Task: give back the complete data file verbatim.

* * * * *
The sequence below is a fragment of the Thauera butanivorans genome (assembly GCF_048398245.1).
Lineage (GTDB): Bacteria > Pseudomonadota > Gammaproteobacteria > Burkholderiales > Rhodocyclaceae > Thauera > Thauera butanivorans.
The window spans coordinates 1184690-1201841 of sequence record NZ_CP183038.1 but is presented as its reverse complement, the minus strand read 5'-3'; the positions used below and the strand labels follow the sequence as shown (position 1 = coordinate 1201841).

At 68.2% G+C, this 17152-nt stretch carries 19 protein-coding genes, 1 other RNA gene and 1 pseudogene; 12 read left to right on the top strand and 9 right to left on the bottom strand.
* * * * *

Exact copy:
The sequence below is a fragment of the Thauera butanivorans genome (assembly GCF_048398245.1).
Lineage (GTDB): Bacteria > Pseudomonadota > Gammaproteobacteria > Burkholderiales > Rhodocyclaceae > Thauera > Thauera butanivorans.
The window spans coordinates 1184690-1201841 of sequence record NZ_CP183038.1 but is presented as its reverse complement, the minus strand read 5'-3'; the positions used below and the strand labels follow the sequence as shown (position 1 = coordinate 1201841).

At 68.2% G+C, this 17152-nt stretch carries 19 protein-coding genes, 1 other RNA gene and 1 pseudogene; 12 read left to right on the top strand and 9 right to left on the bottom strand.